Pain at the Pump
According to the American Automobile Association, the price of gasoline in the United States reached its highest point to date on July 17, 2008, when a gallon averaged $4.114 [source: AAA].
Calculating the Cost of Gas for a Road Trip
Fuel costs for long road trips can be startlingly high, especially if you don't know what to expect ahead of time. Luckily, calculating the cost of gas for your road trip is a matter of simple arithmetic, and there are even several Web sites that will do the math for you.
Before you can determine the cost of gas for your road trip, you need to figure out your vehicle's gas mileage. Typically, this number is listed in your owner's manual or can be found on the Internet. If not, you can calculate it yourself by first filling up the tank and resetting the trip odometer. Once you've used at least half of the gasoline in the tank, fill the tank again and note how much fuel you put in the car, as well as the mileage on the odometer. Then divide the number of miles by the gallons of fuel to get your vehicle's miles per gallon (MPG) rating. For example, if you traveled 250 miles on 10 gallons of gasoline, your car's MPG rating is 25.
Once you know your car's MPG, you can calculate the amount of fuel you'll need on your road trip. First, find out how many miles you plan to drive by entering your starting and ending points into an online maps program like MapQuest or Google Maps. Then divide this mileage figure by your car's MPG rating to find out how many gallons of fuel you'll need on your trip. For instance, if you plan to drive 500 miles in a car that gets 25 MPG, you'll need about 20 gallons of gasoline. To find out your total fuel cost, visit the American Automobile Association's (AAA) Daily Fuel Gauge Report to determine the average gas prices in the area you'll be driving. Multiply the number of gallons you need times the average gas price to get your total fuel cost. For example, if gas is about $3.50 a gallon in your area and you need 20 gallons to drive your trip distance, you'll pay $75 for gasoline.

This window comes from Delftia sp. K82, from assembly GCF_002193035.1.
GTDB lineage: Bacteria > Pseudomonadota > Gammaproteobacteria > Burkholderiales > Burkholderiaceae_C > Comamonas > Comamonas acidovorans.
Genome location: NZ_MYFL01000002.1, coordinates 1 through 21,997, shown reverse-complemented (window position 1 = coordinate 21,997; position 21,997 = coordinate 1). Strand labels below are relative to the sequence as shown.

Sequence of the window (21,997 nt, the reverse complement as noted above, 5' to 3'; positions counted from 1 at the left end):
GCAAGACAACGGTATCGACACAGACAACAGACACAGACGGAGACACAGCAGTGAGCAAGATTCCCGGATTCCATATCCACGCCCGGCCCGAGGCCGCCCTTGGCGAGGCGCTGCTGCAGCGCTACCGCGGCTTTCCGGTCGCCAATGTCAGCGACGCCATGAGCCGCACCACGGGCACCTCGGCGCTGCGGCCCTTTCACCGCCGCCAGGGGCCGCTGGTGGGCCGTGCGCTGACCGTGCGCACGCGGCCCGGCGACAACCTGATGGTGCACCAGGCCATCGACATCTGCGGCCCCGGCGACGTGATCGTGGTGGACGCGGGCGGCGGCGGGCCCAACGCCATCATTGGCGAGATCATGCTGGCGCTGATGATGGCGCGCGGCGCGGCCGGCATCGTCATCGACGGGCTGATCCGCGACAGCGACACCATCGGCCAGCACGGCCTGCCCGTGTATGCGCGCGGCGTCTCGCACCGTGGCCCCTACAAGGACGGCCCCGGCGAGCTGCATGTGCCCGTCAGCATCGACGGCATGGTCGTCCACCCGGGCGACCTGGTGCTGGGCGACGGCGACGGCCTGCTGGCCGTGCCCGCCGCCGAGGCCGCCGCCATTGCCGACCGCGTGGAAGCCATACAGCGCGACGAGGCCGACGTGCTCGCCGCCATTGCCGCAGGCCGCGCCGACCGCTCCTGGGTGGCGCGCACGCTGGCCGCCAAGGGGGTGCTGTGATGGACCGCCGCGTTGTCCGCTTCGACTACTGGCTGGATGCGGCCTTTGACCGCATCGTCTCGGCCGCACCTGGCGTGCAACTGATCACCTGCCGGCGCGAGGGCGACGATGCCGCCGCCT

Several online calculators make this figuring even easier. Typical of these Web sites is AAA's Fuel Cost Calculator, which allows you to select your departure and arrival cities, as well as the make and model of your car. It then uses the current average price of gasoline in the areas in which you plan to drive to calculate your total fuel cost. GasBuddy.com offers a similar service, but its calculator can actually schedule your fuel stops based on the lowest gas prices along your route. With these tools, you'll never be surprised when it comes time to fuel up.
For links to fuel cost calculators and other great information, click over to the next page.